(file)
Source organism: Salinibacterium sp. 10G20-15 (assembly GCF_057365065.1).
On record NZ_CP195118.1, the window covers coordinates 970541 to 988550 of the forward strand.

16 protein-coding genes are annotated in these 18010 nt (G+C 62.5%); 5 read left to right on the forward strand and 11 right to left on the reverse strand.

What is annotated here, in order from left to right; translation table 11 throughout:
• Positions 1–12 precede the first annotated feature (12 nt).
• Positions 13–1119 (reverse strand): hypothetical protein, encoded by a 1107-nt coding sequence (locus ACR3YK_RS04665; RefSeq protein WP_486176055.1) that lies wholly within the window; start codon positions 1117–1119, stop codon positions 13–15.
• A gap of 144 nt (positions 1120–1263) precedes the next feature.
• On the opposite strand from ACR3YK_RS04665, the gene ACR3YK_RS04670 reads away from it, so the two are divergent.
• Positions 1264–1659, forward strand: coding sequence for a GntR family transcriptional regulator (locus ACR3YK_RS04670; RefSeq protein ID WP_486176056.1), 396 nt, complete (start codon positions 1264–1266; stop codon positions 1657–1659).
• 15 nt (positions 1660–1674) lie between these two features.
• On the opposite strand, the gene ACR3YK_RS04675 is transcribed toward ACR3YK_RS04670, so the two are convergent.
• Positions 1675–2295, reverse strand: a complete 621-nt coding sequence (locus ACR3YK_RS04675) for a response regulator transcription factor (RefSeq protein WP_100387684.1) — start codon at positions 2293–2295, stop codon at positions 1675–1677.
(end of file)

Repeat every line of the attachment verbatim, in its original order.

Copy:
Source organism: Salinibacterium sp. 10G20-15 (assembly GCF_057365065.1).
On record NZ_CP195118.1, the window covers coordinates 970541 to 988550 of the forward strand.

16 protein-coding genes are annotated in these 18010 nt (G+C 62.5%); 5 read left to right on the forward strand and 11 right to left on the reverse strand.

What is annotated here, in order from left to right; translation table 11 throughout:
• Positions 1–12 precede the first annotated feature (12 nt).
• Positions 13–1119 (reverse strand): hypothetical protein, encoded by a 1107-nt coding sequence (locus ACR3YK_RS04665; RefSeq protein WP_486176055.1) that lies wholly within the window; start codon positions 1117–1119, stop codon positions 13–15.
• A gap of 144 nt (positions 1120–1263) precedes the next feature.
• On the opposite strand from ACR3YK_RS04665, the gene ACR3YK_RS04670 reads away from it, so the two are divergent.
• Positions 1264–1659, forward strand: coding sequence for a GntR family transcriptional regulator (locus ACR3YK_RS04670; RefSeq protein ID WP_486176056.1), 396 nt, complete (start codon positions 1264–1266; stop codon positions 1657–1659).
• 15 nt (positions 1660–1674) lie between these two features.
• On the opposite strand, the gene ACR3YK_RS04675 is transcribed toward ACR3YK_RS04670, so the two are convergent.
• Positions 1675–2295, reverse strand: a complete 621-nt coding sequence (locus ACR3YK_RS04675) for a response regulator transcription factor (RefSeq protein WP_100387684.1) — start codon at positions 2293–2295, stop codon at positions 1675–1677.